This week, Spotify was valued at more than $4 billion, the FCC may allow phone calls during commercial flights, Congress goes after “patent trolls,” and researchers create a microscopic FM transmitter.
Spotify Valued at “North of $4 Billion”
The music streaming service secured about $250 million in new financing from a Silicon Valley venture capital firm. The Swedish company is already established in many Western nations, including the U.S. and U.K., but the new financing will allow it to target new markets such as Japan. According to The Wall Street Journal, Spotify’s valuation is approaching the market capitalization of Pandora, which is publicly traded and valued at $5.7 billion:
“Spotify generated more revenue last year—€434.7 million, or about $585 million—compared with Pandora’s $427 million.
“Losses at both companies, however, have widened as robust listener growth has brought with it higher royalty costs for playing songs.”
FCC to Propose In-Flight Cellular Use
While many US airlines have loosened their restrictions on the use of electronic devices since the Federal Aviation Administration announced on October 31 that it would allow personal electronics to be used under 10,000 feet, one major restriction remains: those devices still have to be in “airplane mode.”
That may not be the case in the near future, as the Federal Communication Commission has proposed lifting the ban on airborne calls and cellular data in flight. In a statement, FCC Chairman Tom Wheeler said the “time is right to review our outdated and restrictive rules.” If the measure is adopted, airlines would have to install equipment in planes that connects to cell towers on the ground.
The FCC made a similar proposal in 2004, but dropped it in 2007 after receiving 8,000 comments from flight attendants and other groups that overwhelmingly opposed the change, on the grounds that in-air phone calls would be a nuisance. Public opinion is split on the issue, with one survey of 1,600 Americans finding 51 percent were opposed to allowing cellular use onboard and 47 percent in support of it. However, some airlines, such as Delta, have stated unequivocally that they will not allow voice calls on planes. “Years of customer feedback” show that “the overwhelming sentiment is to continue with a policy that would not allow voice communications while in flight,” a Delta spokesperson said.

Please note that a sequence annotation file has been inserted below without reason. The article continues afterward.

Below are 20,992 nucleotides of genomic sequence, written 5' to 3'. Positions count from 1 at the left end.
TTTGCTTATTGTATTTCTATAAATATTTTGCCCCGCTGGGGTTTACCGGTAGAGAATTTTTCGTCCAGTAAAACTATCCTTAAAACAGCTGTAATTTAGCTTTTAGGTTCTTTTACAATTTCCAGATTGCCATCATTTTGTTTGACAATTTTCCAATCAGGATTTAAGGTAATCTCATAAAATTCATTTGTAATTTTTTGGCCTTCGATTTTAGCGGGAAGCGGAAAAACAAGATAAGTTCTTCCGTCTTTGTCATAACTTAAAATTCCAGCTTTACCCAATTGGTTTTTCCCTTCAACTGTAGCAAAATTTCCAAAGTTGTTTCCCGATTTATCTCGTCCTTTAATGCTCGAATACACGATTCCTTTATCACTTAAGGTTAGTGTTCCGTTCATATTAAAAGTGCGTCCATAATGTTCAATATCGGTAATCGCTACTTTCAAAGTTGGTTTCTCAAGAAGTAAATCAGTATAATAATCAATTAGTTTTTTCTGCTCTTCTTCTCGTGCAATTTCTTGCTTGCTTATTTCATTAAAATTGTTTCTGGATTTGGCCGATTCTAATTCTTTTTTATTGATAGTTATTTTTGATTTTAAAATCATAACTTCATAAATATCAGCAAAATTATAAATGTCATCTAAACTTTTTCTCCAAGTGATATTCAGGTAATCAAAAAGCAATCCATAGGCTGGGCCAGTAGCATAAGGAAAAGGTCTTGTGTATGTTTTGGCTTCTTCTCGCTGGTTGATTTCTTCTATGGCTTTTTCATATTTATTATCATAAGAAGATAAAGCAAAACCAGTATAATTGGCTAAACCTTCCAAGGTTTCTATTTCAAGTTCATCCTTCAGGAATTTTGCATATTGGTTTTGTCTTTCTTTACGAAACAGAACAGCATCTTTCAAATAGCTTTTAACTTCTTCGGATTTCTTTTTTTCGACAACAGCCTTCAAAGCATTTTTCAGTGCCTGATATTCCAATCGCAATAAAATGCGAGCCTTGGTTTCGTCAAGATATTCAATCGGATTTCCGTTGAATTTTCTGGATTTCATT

House Committee Passes Bill Targeting “Patent Trolls”
The House of Representatives Judiciary Committee approved a bill that targets patent “trolls,” companies that buy or license patents from others and then aggressively pursue licensing fees or file infringement lawsuits.
According to The Wall Street Journal, the bill “aims to fight frivolous patent litigation. In one case, a patent assertion entity, or PAE, demanded licensing payments from retailers who provided services to customers such as free Wi-Fi.
“‘Within the past couple of years we have seen an exponential increase in the use of weak or poorly granted patents against American businesses with the hopes of securing a quick payday,’ said [Rep. Robert] Goodlatte, a Virginia Republican, who chairs the committee.
“‘These suits target a settlement just under what it would cost for litigation, knowing that these businesses will want to avoid costly litigation and probably pay up,’ Goodlatte said at the committee session in which the bill was approved.
“The bill requires judges hearing patent cases to award fees to the winner in an infringement lawsuit, unless the judge decides otherwise. The bill would also require companies filing infringement lawsuits to provide specific details on what patent is infringed and how it is used.”
The bill now goes to the full House for consideration.
Researchers Create World’s Smallest FM Radio Transmitter
A team from Columbia University has created a tiny FM transmitter out of graphene. Composed out of a single atomic layer of carbon, graphene is the strongest material known to man, according to Wired. It has electrical properties superior to silicone, making it great material for electromechanical systems at a microscopic scale.
“This work is significant in that it demonstrates an application of graphene that cannot be achieved using conventional materials,” said Prof. James Hone, mechanical engineering, Columbia, one of the members of the team. “It’s an important first step in advancing wireless signal processing and designing ultra-thin, efficient cell phones. Our devices are much smaller than any other sources of radio signals, and can be put on the same chip that’s used for data processing.”